Jennings says he polished the silver tea service before rushing 
off to fetch me some gout leeches.  But upon inspection, it only 
seemed like he put on one or one and a half coats.  Is this the
 man you want representing the five people in this household 
in the Parliament of the United Kingdom and also chasing 
away that dreadful vicar when he pops by?  Is this a man you 
want voting on the supply bill and also locating my hunting 
chaps?  Jennings.  Wrong for Britain.  Wrong for this house.  
I also think he has been in the sherry again.


Northwestern's out of conference success against BCS conference teams has earned some attention, and the Wildcats have pushed to the fringes of the AP Poll.  With another victory on Saturday, they will be in a strong position to begin Big Ten play against Indiana.  Beating South Dakota with limited moments of terror would be a feather in the cap for the program.  Northwestern fans know that victory is never assured.  As we have seen so far in the season, there are no rotten boroughs in college football and no victories that can be guaranteed by making a deal with a quarrelsome butler.  This young team is eager to show improvement against the pass and prove it can maintain a lead.  With the rest of the Big Ten unexpectedly reeling from tough out of conference losses, this could be a year to make some noise in the LEGENDS conference, especially if that noise is to change the conference title to something less embarrassing.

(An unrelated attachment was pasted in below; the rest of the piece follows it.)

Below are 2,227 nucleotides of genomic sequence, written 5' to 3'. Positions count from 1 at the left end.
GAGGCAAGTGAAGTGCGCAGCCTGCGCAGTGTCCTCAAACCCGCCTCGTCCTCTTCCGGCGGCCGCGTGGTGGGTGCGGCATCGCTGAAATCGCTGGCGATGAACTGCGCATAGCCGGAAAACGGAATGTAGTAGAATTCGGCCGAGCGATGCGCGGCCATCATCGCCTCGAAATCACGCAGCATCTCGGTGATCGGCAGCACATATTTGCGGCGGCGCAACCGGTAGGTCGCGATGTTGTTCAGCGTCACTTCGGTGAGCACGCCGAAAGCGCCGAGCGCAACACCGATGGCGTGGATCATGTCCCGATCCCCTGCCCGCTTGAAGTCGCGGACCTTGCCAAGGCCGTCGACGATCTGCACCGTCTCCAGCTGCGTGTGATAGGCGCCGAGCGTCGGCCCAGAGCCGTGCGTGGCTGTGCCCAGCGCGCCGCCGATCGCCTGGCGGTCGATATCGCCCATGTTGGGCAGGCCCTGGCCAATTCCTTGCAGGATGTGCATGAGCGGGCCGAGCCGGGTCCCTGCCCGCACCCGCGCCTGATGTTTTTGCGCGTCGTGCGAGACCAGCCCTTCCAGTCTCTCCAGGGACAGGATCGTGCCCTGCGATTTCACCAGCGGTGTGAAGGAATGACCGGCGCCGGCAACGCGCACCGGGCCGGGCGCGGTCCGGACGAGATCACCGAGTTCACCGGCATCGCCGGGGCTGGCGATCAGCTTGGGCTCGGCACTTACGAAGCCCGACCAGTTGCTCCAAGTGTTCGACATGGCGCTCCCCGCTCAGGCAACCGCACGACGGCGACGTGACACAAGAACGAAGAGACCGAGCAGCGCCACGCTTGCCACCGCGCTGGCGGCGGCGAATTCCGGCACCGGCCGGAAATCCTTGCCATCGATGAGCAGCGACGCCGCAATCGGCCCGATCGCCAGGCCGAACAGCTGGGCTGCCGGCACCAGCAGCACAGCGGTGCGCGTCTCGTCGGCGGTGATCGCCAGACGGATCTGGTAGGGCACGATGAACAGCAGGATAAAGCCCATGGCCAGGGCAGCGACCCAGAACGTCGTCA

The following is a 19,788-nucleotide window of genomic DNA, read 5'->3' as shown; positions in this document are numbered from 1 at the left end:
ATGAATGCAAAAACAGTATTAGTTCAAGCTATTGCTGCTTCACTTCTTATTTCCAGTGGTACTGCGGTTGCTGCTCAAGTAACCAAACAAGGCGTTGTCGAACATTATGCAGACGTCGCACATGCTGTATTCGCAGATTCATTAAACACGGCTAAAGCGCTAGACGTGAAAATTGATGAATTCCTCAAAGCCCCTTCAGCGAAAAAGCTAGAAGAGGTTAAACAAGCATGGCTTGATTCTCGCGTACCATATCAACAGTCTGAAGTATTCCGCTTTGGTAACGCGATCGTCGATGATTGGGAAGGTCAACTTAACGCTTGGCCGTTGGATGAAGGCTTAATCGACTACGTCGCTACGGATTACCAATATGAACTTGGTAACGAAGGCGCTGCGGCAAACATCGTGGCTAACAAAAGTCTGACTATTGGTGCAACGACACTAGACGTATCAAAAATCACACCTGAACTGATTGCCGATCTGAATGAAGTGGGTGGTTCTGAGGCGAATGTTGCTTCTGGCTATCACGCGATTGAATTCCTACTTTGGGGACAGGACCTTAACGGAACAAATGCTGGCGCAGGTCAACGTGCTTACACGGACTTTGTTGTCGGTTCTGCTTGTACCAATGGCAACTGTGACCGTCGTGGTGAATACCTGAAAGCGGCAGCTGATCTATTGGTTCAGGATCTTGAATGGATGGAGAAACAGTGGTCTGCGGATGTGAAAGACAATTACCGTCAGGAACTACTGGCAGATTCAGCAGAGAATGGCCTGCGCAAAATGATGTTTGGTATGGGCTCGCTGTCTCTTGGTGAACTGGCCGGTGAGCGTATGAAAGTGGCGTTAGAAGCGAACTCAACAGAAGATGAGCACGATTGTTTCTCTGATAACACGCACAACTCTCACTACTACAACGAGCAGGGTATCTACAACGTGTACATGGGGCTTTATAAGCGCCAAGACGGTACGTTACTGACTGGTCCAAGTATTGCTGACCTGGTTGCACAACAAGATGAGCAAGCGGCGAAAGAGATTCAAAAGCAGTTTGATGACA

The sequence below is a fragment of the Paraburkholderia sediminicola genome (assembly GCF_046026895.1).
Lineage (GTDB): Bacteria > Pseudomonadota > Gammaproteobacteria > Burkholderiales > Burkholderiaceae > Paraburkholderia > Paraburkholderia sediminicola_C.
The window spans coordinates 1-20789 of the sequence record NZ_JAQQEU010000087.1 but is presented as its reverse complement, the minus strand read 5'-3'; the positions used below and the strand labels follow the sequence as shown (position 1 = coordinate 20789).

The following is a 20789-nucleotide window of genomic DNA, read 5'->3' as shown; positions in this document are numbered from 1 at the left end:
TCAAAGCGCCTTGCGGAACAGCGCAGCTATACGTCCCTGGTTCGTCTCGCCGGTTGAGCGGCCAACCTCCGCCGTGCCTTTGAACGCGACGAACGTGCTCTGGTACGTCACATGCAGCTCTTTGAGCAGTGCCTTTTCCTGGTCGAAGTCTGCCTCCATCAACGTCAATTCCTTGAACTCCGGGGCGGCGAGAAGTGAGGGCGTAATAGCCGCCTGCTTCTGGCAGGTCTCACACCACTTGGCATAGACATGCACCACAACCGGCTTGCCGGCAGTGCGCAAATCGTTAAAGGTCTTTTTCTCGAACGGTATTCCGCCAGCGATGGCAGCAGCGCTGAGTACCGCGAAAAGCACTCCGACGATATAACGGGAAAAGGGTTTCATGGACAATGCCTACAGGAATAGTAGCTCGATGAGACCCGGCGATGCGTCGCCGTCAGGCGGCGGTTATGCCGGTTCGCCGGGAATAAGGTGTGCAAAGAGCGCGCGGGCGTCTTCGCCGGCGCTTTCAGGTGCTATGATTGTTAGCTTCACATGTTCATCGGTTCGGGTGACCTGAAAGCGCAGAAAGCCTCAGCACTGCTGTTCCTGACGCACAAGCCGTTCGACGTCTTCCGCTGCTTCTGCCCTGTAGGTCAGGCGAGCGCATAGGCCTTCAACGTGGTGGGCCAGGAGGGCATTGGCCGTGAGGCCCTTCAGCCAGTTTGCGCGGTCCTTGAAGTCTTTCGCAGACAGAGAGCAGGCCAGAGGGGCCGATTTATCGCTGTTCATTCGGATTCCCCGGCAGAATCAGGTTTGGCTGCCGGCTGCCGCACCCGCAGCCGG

Friday, September 14, 2012

One Million Years BC

It has been two weeks and no one has beaten the Wildcats at football.  Not only did they defeat the favored Commodores in home opener, they also stood tall while the rest of the Big Ten generally flailed around like a drunken Dostoyevsky protagonist ruining a high-society party.  Football!

Understanding the Big Ten's rough weekend really can't be